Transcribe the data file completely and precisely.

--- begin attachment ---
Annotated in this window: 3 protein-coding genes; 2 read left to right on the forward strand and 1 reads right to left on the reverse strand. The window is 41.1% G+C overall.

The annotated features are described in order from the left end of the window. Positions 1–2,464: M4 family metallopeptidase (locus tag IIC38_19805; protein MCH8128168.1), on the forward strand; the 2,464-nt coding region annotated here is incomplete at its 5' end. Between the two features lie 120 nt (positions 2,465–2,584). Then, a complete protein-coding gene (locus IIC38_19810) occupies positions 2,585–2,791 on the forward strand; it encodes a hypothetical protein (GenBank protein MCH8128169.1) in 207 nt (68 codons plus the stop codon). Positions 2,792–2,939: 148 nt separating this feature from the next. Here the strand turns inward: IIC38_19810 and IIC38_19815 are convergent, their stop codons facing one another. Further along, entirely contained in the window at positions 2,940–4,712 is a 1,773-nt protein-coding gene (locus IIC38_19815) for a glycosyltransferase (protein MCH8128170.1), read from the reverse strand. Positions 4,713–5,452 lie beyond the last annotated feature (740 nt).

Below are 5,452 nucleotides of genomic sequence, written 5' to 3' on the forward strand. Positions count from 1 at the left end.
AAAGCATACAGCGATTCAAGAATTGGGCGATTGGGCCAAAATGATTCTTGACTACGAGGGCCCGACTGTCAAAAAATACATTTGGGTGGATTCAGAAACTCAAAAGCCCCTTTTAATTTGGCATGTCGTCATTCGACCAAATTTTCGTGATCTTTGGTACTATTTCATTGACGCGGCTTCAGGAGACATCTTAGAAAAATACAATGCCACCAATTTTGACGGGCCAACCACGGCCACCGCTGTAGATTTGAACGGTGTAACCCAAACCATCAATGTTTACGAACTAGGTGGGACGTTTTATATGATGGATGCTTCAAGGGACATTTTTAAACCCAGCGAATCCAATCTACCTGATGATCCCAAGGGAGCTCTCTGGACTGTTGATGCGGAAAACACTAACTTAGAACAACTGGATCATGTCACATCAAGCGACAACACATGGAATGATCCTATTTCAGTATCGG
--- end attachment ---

Annotated in this window: 3 protein-coding genes; 2 read left to right on the forward strand and 1 reads right to left on the reverse strand. The window is 41.1% G+C overall.

The annotated features are described in order from the left end of the window. Positions 1–2,464: M4 family metallopeptidase (locus tag IIC38_19805; protein MCH8128168.1), on the forward strand; the 2,464-nt coding region annotated here is incomplete at its 5' end. Between the two features lie 120 nt (positions 2,465–2,584). Then, a complete protein-coding gene (locus IIC38_19810) occupies positions 2,585–2,791 on the forward strand; it encodes a hypothetical protein (GenBank protein MCH8128169.1) in 207 nt (68 codons plus the stop codon). Positions 2,792–2,939: 148 nt separating this feature from the next. Here the strand turns inward: IIC38_19810 and IIC38_19815 are convergent, their stop codons facing one another. Further along, entirely contained in the window at positions 2,940–4,712 is a 1,773-nt protein-coding gene (locus IIC38_19815) for a glycosyltransferase (protein MCH8128170.1), read from the reverse strand. Positions 4,713–5,452 lie beyond the last annotated feature (740 nt).

Below are 5,452 nucleotides of genomic sequence, written 5' to 3' on the forward strand. Positions count from 1 at the left end.
AAAGCATACAGCGATTCAAGAATTGGGCGATTGGGCCAAAATGATTCTTGACTACGAGGGCCCGACTGTCAAAAAATACATTTGGGTGGATTCAGAAACTCAAAAGCCCCTTTTAATTTGGCATGTCGTCATTCGACCAAATTTTCGTGATCTTTGGTACTATTTCATTGACGCGGCTTCAGGAGACATCTTAGAAAAATACAATGCCACCAATTTTGACGGGCCAACCACGGCCACCGCTGTAGATTTGAACGGTGTAACCCAAACCATCAATGTTTACGAACTAGGTGGGACGTTTTATATGATGGATGCTTCAAGGGACATTTTTAAACCCAGCGAATCCAATCTACCTGATGATCCCAAGGGAGCTCTCTGGACTGTTGATGCGGAAAACACTAACTTAGAACAACTGGATCATGTCACATCAAGCGACAACACATGGAATGATCCTATTTCAGTATCGG